Nokia Siemens Networks is a joint venture of Nokia (NOK) and Siemens (SI). A few months ago, the commitment agreement expired and both of the companies were free to do whatever they wanted with their part of the company. While Nokia owns 51% and Siemens owns 49% of the company, it is operated by Nokia, with all employees appearing on Nokia's payroll. A few months ago, when speculations regarding the future of the company started, I said that the most likely scenario was Nokia buying the rest of the company from Siemens, and Bloomberg reports that this is exactly what's happening.
Bloomberg reported that Nokia will pay Siemens $2.2 billion for its stake at the company, which is dirt cheap given that the company generated $17.90 billion in revenues and $1.01 billion in operating profits last year. Siemens had been wanting to get out of this partnership for a while because it wanted to focus on its core operations; therefore, the company allowed Nokia to acquire the rest of the joint venture at a discounted price.
While this will hurt Nokia's cash position in the short term, I am happy with Nokia's decision. For months, I kept saying that Nokia should buy the rest of Nokia Siemens Networks because this is a valuable part of the company. Now Nokia won't have to worry about Siemens (or another partner for that matter) and the company will be able to do whatever it wants with the NSN (which will probably get a new name after all is said and done).
I did not want Nokia to sell its stake in Nokia Siemens Networks because the company provides Nokia with another source of revenue when the mobile devices fail to deliver. Last year, when Nokia's mobile devices segment was suffering, Nokia Siemens Networks kept the company afloat.
Nokia Siemens Networks has a volatile history of revenue and earnings generation; however, things should look better for the company in the future. There is a huge demand from the developing nations to upgrade their existing networks and NSN is a well-known name in the industry. While some Chinese companies (like Huawei and ZTC) offer cheaper alternatives to NSN's products and services, many clients prefer quality over price. For example, the head of mobile networks at TIM Brasil, Marco di Costanzo, made an announcement about why he picked NSN over competition:
"Our long-term partnership with Nokia Siemens Networks has been excellent, and the 2G and 3G equipment installed by the company is performing so well that it was a natural decision to deploy an LTE network with the same vendor. We are confident that Nokia Siemens Networks will build a robust LTE network for us to launch ultra-fast 4G mobile broadband services to satisfy our customers."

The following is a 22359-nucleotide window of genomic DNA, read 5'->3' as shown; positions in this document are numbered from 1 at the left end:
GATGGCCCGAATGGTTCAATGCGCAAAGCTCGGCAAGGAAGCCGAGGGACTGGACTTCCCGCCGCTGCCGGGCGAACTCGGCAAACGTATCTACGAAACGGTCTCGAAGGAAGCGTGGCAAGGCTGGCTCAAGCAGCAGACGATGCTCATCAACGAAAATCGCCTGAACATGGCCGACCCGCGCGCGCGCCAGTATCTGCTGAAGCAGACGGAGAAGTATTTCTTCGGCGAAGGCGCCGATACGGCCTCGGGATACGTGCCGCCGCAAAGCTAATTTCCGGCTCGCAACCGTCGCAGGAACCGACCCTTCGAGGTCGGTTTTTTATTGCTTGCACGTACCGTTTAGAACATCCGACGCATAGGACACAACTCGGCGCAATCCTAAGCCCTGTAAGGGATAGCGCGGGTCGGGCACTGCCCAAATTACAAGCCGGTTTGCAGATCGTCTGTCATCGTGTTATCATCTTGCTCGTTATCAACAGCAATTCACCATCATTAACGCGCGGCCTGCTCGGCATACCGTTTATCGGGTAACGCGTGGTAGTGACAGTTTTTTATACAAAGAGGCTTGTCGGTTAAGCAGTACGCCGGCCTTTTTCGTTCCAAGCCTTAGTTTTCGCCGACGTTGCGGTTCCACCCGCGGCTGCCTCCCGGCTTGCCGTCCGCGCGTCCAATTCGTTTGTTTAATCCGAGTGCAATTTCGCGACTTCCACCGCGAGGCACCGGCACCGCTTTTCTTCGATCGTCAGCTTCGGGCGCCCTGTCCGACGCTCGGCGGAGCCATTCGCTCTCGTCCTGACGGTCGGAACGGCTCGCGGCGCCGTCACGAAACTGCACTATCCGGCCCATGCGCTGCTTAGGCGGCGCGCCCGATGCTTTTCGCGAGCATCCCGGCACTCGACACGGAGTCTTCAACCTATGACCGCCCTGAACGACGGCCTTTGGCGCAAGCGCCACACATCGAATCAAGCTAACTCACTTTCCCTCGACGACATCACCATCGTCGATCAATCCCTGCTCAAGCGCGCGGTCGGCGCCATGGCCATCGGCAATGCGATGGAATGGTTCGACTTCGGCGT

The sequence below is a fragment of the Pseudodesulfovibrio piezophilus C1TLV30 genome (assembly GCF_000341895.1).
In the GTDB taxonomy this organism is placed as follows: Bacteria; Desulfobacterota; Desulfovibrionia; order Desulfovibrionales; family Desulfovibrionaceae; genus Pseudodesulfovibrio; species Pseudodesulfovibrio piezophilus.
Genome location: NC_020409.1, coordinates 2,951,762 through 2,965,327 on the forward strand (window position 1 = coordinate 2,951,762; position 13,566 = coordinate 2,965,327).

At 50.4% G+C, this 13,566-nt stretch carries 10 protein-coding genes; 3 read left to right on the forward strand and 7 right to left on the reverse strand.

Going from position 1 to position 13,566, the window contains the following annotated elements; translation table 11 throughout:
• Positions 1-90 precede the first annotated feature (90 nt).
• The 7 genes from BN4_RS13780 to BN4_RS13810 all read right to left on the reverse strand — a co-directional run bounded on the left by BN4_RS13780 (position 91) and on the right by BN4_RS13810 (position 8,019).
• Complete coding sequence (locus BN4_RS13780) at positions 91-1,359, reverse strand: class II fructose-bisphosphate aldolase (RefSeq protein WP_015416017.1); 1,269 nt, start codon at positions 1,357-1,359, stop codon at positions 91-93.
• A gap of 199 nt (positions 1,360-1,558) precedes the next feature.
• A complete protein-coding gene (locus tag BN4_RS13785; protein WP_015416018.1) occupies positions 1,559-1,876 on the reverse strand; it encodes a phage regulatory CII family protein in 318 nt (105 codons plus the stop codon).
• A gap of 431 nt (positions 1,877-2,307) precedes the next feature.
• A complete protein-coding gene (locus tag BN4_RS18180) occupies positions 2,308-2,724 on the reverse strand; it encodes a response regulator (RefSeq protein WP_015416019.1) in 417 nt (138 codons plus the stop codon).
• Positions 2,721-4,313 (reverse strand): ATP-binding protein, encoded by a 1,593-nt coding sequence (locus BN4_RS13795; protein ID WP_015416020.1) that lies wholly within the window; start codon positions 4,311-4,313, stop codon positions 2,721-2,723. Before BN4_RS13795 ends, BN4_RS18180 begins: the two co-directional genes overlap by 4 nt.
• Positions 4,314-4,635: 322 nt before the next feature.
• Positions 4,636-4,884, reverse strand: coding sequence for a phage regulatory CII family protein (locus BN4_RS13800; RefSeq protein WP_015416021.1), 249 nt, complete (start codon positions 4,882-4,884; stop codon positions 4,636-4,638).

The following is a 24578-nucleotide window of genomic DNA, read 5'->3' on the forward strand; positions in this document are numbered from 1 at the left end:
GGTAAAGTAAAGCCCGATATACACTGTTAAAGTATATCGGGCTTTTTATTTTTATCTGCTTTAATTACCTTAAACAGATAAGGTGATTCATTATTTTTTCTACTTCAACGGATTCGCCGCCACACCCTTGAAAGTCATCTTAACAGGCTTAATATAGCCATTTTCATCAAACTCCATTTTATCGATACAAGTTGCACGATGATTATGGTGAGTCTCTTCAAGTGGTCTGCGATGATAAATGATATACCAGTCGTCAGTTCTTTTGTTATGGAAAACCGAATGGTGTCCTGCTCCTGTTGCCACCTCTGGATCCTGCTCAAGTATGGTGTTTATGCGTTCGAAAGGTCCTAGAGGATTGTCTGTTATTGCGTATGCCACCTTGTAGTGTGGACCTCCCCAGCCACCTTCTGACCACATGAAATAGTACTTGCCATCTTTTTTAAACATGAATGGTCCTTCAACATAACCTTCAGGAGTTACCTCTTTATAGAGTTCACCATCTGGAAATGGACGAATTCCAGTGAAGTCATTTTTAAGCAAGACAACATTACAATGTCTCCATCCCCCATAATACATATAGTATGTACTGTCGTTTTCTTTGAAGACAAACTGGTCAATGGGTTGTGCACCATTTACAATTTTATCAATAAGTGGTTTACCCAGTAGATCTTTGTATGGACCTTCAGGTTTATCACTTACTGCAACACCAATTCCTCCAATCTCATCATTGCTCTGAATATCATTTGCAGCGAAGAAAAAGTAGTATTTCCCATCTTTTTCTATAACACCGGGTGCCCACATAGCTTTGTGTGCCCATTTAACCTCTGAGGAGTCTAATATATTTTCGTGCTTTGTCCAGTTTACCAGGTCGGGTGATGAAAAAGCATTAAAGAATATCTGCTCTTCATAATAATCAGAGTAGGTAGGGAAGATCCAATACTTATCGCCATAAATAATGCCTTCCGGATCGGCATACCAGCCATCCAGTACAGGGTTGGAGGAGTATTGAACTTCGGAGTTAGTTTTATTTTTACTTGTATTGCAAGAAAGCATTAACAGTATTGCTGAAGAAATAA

Furthermore, Saran Phaloprakarn, vice president of Network Strategic Planning in the largest mobile phone network in Thailand said:
"Implementing a 3G network is very crucial for us. Nokia Siemens Networks has proven its expertise both technically and commercially throughout its partnership with AIS over the last 20 years. We needed a partner who understands our business, and could deploy and manage our network, enabling us to provide the best service to our growing customer base. Nokia Siemens Networks was the clear choice for us to roll out 3G services to the market."
In addition, Johan Andsjö, CEO of Orange Communications in Switzerland acknowledged NSN by saying:
"Therefore we are happy to have chosen Nokia Siemens Networks as our partner for the complete delivery of all build activities. With Nokia Siemens Networks we can count on an experienced, long lasting partner, with an existing team of high professionals, providing us and our customers with outstanding network quality."
The quality and dependability of Nokia Siemens Networks is well-acknowledged and well known in the industry. Many customers are willing to pay a premium for the services and products of this company. Last year, Nokia Siemens Networks was a part of a major restructuring program implemented by Nokia and it was able to cut its operating expenses by more than $500 million. Last year, the company cut its research and development costs by 6%, marketing expenses by 13% and administrative and general expenses by 8% compared to 2011. By the end of 2013, Nokia plans to cut its operating expenses by $3.9 billion in the overall company and $1.3 billion in Nokia Siemens Networks compared to 2011.
Nokia will use a bridge loan in order to pay for the purchase even though it has enough cash to cover the transaction. Bridge loans are usually utilized when companies take short-term borrowings while shopping around for longer-term plans. Nokia is likely to get a bridge loan for a few years. After this period, if the company is in a better financial shape, it could always pay off the loan rather than looking for a long-term loan.
I've been advocating for Nokia to buy the remaining shares of NSN for a long time and I mentioned it in several of my articles in the past. I think this is good news for the Nokia investors. If Nokia didn't keep NSN, it would lose an important aspect of its business model and it will have to rely on mobile devices alone to save itself. I never thought Nokia would make such a mistake, and I am happy about the company's decision. After all, I didn't expect Nokia to sell NSN after spending so much time, money and other resources to turn it around. I was expecting Nokia to end up spending more on buying NSN than $2.2 billion mentioned by Bloomberg. Thanks to the fact that Siemens doesn't want to do anything with NSN, Nokia got a cheap deal.